At the same time, the MTS Centre’s critics were right to point out that the arena would do little more than to revitalize just that one block. Professional sports facilities generate an erratic pedestrian flow: very high when an event is taking place, and next to nothing when there isn’t. Low-margin businesses like restaurants and retail stores need a more stable flow of foot traffic past their front doors to survive, and can’t count on nearby sports facilities to generate steady cash flow.

  4. johndobbin says:

    My view is that the MTS Centre has been helpful to several restaurants in the area such as Tavern United, Elephant and Castle, Boston Pizza, etc. I’d even venture to say that a number of hotels in the area have probably done reasonably well renting rooms for sports and concert events.

    I agree with you that the MTS Centre by itself hasn’t revitalized the area. However, there are a few indications that some people are adjusting their business models to benefit from the amount of people who do go to the facility fairly regularly.

    The 4Play Sports bar was a much better fit for the area than a nightclub open only three nights a week. The Bodies exhibition across the street in the old A&B building ought to bring many people. Perhaps they can get the Dead Sea Scrolls next as it is in Minneapolis now.

    My thinking is that the area could be revitalized with the right fit of businesses. The one thing to note is that people won’t come for retailing they can find at the mall. People are looking for things that can’t be found anywhere else.

  5. theviewfromseven says:

    I particularly agree on the final paragraph. A good proportion of the success of Osborne Village and the Corydon Strip owes to the fact that they are alternatives to the sterile suburban mall (and that they are “people places”). Osborne also proves that a place doesn’t have to be free of crime or panhandlers to attract people as long as you foster a welcoming street environment.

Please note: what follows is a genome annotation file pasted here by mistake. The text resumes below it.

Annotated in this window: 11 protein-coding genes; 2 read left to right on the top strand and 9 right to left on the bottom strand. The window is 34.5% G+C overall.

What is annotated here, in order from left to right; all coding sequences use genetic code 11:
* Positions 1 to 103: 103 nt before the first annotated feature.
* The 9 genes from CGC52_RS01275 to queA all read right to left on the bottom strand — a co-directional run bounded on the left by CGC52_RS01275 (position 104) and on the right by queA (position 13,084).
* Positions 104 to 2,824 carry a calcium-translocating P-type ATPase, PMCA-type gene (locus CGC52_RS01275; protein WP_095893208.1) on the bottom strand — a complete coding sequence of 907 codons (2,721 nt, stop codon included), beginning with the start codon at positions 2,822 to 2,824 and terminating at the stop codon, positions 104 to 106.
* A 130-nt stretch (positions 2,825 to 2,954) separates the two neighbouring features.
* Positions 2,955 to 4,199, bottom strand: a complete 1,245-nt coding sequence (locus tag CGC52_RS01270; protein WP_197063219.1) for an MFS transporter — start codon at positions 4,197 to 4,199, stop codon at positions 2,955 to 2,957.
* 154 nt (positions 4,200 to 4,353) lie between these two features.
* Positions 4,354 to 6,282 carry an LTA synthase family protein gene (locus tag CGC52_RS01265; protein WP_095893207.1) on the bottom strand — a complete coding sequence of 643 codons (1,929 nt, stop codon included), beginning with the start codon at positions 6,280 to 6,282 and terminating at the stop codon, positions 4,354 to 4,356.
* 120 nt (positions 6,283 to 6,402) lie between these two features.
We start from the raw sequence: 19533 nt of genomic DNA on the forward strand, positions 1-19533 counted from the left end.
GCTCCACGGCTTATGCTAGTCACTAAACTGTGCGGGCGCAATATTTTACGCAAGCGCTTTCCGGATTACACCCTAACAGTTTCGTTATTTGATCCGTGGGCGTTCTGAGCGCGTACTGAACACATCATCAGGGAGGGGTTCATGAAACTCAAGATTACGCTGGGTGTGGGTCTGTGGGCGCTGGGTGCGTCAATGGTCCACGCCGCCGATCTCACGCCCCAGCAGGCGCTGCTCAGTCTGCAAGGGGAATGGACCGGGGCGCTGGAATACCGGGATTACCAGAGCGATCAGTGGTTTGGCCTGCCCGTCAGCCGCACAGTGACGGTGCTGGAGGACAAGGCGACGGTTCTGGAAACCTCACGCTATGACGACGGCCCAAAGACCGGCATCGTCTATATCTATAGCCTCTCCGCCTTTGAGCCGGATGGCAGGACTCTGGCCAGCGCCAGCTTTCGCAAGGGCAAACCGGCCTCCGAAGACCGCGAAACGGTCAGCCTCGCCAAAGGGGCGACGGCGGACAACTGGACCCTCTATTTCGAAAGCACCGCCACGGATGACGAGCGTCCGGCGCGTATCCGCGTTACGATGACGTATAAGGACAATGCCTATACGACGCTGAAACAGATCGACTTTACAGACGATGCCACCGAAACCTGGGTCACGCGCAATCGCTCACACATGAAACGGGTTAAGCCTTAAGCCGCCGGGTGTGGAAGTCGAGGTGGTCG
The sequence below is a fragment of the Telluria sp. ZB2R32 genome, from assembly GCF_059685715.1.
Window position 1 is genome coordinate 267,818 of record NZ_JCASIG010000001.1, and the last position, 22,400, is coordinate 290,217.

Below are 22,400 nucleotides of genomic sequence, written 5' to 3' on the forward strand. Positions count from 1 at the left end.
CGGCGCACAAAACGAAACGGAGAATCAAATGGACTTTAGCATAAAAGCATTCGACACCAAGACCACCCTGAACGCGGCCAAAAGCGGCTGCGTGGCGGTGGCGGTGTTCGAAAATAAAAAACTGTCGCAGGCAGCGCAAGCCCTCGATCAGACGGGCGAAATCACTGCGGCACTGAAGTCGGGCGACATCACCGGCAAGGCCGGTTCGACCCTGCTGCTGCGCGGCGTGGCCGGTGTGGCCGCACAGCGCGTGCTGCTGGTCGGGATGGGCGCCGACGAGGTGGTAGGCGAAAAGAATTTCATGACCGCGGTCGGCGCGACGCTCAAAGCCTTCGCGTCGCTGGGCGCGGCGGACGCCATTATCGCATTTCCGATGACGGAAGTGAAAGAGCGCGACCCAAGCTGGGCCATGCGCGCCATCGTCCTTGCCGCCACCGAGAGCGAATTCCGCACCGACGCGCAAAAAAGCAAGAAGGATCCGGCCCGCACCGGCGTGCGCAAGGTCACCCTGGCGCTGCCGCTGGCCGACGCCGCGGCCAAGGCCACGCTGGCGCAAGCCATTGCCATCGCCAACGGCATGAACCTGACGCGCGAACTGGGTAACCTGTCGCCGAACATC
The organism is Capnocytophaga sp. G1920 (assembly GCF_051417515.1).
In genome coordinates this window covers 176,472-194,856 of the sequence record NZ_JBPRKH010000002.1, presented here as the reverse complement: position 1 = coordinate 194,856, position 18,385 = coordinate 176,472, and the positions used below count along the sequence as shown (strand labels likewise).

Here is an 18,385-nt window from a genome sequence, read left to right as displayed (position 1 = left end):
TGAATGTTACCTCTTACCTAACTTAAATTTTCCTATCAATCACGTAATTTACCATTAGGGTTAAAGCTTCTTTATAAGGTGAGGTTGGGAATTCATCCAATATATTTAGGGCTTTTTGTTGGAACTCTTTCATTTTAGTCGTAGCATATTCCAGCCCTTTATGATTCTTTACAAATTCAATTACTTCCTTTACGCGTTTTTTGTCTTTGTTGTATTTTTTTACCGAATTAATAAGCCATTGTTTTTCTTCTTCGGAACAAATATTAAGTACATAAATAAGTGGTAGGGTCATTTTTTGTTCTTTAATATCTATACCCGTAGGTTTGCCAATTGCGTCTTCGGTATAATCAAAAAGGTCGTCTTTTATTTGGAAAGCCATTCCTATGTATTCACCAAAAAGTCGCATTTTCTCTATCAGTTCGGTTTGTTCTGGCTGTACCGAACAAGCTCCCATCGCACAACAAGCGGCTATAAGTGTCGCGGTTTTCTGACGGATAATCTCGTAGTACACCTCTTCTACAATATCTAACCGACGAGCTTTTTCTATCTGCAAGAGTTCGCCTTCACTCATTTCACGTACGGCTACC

Unfortunately, there is insufficient political will to completely write off the earlier revitalization efforts, which were based on the idea that downtown should become more like the suburbs rather than an alternative to it. This basically guarantees that the remnants of the “suburban downtown” strategy — primarily Portage Place and Cityplace — will continue to get half-hearted support from the public sector because the alternatives of expropriating and redeveloping (too expensive, too disruptive) or revitalizing them as the suburban malls do every 15-25 years (too expensive, and likely little or no return on investment) are equally unpalatable.

  6. cherenkov says:

    Local UofM economist Ian Hudson wrote his thesis on the economics of sports, and also published a paper called “Bright Lights, Big City: Do Professional Sports Teams Increase Employment”. It’s about teams, not stadiums, but they’re related. From the abstract:

    “The analysis concludes that there is no evidence that teams make a significant positive impact to a city’s economy.”

    This is from somebody who wrote a book called “Social Murder and other shortcomings of conservative economics” … just so you know. (Not that Ian’s a bad guy or anything. He’s just got his views.)

  7. Brian says:

    Stan Wilkes, thank you for your insightful post, especially backed by those thoughtful facts, arguments and examples. Well done, sir!